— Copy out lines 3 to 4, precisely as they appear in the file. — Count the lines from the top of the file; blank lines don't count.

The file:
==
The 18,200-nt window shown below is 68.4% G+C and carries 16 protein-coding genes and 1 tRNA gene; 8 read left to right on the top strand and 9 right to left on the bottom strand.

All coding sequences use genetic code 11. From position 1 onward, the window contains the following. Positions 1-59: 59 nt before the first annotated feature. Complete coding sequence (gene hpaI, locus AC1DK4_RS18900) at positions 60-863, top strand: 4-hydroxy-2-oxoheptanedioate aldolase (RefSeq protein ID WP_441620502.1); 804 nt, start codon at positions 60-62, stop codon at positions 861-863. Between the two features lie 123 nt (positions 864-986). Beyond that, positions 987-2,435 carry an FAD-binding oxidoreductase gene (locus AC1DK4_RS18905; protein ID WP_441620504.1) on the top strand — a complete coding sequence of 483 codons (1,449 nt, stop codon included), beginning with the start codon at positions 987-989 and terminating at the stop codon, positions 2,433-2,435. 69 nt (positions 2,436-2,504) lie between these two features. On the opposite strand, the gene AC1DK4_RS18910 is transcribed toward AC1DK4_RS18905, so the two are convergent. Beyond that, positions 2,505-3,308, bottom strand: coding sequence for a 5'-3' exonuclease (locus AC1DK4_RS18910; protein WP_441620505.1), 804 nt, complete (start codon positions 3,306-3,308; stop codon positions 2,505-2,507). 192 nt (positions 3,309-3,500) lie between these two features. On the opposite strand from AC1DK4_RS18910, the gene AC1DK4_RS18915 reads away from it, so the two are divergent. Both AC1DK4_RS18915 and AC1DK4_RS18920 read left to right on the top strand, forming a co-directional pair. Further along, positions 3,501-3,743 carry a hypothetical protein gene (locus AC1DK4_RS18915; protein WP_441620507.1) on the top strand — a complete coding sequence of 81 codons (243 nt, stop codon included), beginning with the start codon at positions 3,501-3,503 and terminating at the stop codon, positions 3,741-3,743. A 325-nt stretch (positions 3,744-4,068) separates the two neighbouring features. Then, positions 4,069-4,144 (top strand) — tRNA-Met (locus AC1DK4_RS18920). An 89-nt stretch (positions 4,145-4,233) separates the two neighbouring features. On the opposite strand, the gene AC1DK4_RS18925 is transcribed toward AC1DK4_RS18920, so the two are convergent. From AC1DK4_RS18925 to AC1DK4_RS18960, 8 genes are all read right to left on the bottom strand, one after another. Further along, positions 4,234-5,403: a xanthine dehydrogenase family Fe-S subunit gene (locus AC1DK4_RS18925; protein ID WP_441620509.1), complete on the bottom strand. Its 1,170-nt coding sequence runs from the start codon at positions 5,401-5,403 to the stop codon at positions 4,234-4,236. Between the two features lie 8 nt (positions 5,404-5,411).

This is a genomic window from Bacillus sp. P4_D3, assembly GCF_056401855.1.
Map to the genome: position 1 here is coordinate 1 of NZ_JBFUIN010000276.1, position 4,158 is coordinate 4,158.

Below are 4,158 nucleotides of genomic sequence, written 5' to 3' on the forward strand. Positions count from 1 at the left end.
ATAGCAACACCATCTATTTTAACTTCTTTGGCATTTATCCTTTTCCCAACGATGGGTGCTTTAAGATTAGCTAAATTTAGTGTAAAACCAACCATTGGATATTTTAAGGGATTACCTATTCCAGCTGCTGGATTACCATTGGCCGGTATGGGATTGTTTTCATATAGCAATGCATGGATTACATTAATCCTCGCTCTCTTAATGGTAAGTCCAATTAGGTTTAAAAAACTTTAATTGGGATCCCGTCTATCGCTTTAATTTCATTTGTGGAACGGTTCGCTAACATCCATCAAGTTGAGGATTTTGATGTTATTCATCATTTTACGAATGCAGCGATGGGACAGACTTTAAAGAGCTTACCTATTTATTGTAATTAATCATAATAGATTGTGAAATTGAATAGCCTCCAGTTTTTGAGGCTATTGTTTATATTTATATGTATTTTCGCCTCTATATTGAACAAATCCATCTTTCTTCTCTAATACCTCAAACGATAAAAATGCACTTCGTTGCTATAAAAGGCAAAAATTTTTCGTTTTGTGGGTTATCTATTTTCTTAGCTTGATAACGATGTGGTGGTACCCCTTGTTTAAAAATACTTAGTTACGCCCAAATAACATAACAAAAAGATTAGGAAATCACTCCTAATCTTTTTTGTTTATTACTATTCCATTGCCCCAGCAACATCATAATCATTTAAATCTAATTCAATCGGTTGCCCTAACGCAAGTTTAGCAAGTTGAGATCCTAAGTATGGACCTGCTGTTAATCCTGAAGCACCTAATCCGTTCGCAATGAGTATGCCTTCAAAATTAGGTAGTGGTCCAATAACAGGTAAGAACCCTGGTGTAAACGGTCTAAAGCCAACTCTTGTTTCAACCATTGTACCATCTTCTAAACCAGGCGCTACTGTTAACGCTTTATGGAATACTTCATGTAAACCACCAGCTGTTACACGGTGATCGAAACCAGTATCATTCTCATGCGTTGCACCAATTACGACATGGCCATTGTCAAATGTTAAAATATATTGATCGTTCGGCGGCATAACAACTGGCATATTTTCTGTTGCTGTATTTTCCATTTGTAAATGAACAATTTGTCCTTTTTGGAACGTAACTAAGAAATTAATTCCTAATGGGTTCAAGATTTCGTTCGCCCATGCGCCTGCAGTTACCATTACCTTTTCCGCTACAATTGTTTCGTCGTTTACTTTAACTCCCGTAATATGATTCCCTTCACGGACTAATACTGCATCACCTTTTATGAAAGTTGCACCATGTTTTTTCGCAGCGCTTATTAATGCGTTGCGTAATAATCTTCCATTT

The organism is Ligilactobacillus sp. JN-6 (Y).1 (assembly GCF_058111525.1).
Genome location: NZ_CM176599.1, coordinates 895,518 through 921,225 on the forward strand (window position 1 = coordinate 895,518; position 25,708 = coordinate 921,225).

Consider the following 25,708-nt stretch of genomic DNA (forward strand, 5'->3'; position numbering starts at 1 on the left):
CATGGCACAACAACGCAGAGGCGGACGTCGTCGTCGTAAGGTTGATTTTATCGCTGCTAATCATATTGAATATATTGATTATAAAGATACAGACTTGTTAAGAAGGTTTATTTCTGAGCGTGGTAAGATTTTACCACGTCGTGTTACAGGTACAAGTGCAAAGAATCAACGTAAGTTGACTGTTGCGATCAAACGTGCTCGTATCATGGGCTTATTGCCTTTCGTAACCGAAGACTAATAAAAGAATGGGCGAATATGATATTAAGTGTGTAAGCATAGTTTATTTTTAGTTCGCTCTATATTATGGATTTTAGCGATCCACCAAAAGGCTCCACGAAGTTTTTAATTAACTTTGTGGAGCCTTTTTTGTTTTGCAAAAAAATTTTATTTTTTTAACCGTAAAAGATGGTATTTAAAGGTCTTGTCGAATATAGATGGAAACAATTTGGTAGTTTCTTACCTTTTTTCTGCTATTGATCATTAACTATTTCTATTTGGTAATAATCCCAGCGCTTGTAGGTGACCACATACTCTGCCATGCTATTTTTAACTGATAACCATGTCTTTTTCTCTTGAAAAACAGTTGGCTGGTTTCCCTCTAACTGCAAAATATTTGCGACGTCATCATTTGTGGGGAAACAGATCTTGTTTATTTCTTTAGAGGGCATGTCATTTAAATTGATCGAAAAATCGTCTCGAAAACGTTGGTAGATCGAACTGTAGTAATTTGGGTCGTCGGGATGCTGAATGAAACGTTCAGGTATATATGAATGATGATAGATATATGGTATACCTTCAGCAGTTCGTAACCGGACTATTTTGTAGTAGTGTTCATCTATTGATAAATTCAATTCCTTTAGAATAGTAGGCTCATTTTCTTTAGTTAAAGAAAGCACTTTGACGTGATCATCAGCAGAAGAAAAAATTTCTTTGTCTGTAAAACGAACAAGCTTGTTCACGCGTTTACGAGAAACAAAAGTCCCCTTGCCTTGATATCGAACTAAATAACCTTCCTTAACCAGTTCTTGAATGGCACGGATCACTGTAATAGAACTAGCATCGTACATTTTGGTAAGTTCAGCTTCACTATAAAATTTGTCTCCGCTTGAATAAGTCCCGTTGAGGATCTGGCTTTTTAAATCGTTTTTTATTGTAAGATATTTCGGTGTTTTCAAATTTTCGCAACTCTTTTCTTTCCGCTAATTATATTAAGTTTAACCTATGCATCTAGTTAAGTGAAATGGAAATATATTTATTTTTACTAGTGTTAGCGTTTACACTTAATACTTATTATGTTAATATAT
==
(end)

This is a genomic window from Bacillus sp. P4_D3, assembly GCF_056401855.1.
Map to the genome: position 1 here is coordinate 1 of NZ_JBFUIN010000276.1, position 4,158 is coordinate 4,158.